‘Not enough being done for dyslexic farmers and crofters’

Sandy McCreath

A long-standing campaigner for dyslexic farmers’ rights has accused government and industry organisations of not doing enough to help dyslexic farmers and crofters.

According to Sandy McCreath, who runs a sheep farm on the outskirts of Wigtown in Dumfries and Galloway, pledges by organisations to improve access for dyslexic producers have resulted in very little change.

Mr McCreath, who is dyslexic himself, said he previously took part in a study into the accessibility of the government’s farm payments IT system, which found it was completely unsuitable for use by dyslexic farmers.

He has now accused farming organisations, including NFU Scotland (NFUS) and Quality Meat Scotland (QMS), of not doing enough to help dyslexic producers.

In May 2015 NFUS launched its Best Practice in Communications Guide to address the challenges faced by dyslexic farmers and crofters in accessing information. The union also ran a campaign to raise awareness of dyslexia in the farming community.

“The NFUS thinks the dyslexia campaign has been a great success, but nothing has changed,” said Mr McCreath.

“I am no longer a member of the dyslexia working group on the NFUS because I think they are being quite dishonest. The perception is that something is being done but I can see that the NFUS and the various partners are doing nothing.”

NFUS president Andrew McCornick refuted the claims and said the union had worked with Scottish Government to ensure local department offices were as open and accessible as possible so that farmers and crofters facing difficulties accessing the farm payments IT system could get help.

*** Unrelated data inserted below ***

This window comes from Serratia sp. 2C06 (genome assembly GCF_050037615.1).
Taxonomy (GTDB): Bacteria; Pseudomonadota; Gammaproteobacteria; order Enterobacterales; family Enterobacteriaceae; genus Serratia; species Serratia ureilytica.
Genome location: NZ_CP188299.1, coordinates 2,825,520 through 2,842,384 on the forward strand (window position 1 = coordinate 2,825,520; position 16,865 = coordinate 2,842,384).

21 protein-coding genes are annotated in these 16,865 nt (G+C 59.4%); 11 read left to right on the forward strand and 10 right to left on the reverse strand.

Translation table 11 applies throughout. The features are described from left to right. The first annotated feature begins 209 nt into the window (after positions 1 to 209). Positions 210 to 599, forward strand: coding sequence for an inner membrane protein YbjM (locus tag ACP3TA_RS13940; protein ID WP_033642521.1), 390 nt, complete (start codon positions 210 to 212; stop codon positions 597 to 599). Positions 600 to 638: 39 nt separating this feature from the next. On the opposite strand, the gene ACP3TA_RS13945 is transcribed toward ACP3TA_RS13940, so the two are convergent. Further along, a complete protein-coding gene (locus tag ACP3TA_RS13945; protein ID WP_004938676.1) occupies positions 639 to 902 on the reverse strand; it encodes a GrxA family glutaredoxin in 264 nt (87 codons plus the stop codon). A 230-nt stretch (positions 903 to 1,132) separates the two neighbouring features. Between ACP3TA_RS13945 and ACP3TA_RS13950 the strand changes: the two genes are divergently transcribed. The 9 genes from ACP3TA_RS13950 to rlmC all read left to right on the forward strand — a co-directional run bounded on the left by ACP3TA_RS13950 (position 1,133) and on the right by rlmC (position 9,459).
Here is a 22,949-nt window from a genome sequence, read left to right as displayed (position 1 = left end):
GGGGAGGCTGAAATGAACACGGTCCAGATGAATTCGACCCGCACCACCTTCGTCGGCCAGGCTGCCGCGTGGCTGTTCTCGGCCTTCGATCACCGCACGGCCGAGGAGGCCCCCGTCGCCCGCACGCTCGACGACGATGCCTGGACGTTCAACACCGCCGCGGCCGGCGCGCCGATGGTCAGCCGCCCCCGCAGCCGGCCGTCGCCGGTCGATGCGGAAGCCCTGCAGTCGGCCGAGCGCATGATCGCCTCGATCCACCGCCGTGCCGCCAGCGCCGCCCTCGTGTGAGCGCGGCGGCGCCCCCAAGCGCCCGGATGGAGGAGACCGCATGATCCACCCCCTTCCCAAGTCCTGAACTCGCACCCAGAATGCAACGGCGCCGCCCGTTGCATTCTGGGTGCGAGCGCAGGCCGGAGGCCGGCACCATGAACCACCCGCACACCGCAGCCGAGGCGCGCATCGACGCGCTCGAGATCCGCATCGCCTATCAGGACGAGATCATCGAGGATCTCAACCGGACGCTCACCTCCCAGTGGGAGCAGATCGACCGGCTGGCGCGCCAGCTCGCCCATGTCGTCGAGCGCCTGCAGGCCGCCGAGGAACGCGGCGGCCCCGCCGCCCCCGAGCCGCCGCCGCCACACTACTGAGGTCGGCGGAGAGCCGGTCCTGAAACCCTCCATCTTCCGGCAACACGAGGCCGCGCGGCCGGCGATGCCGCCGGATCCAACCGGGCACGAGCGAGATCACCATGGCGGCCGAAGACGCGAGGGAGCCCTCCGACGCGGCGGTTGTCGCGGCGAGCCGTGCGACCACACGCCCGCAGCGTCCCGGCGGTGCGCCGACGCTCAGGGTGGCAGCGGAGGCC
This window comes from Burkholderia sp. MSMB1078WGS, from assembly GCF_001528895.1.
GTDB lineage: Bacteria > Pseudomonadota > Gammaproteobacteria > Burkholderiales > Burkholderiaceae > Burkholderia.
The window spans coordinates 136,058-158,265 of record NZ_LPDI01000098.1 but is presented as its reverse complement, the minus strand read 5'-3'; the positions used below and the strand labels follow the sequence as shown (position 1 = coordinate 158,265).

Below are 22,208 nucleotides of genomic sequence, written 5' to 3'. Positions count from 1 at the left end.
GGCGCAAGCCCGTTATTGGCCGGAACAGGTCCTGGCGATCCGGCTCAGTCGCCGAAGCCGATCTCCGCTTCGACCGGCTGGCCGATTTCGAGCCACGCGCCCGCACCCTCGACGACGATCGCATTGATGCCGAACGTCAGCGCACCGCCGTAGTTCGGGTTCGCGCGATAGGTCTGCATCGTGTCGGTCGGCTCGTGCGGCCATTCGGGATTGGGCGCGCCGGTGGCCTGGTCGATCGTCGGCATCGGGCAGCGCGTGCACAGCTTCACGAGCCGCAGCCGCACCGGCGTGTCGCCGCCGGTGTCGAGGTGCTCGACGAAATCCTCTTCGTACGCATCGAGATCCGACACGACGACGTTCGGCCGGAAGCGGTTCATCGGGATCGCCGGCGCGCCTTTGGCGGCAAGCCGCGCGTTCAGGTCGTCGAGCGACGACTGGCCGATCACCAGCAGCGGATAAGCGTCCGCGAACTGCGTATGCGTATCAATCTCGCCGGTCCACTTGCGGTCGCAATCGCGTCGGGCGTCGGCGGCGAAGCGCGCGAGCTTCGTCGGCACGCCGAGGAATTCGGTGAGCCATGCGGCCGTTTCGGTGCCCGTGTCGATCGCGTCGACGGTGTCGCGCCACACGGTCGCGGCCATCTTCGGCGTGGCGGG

QMS head of communications, Carol McLaren, said the levy body had introduced a number of changes to help dyslexic farmers including making its documents more dyslexia-friendly and producing more video content.

She said: “Having sought expert advice from organisations such as Dyslexia Scotland, QMS is very aware that there can be a significant variation in the way dyslexia affects different individual farmers.”

The Scottish Government said it was committed to ensuring its services were accessible by all.

A spokesman said: “We are working to create best practice in accessibility by making changes to our system, branding and the manner in which we implement and communicate these. This includes working with NFUS to support their Farming with Dyslexia campaign and, as part of this, we’ve taken a range of steps to improve accessibility to our channels.

“We have made good progress, however we are aware more can and needs to be done to ensure that our services are accessible to all.”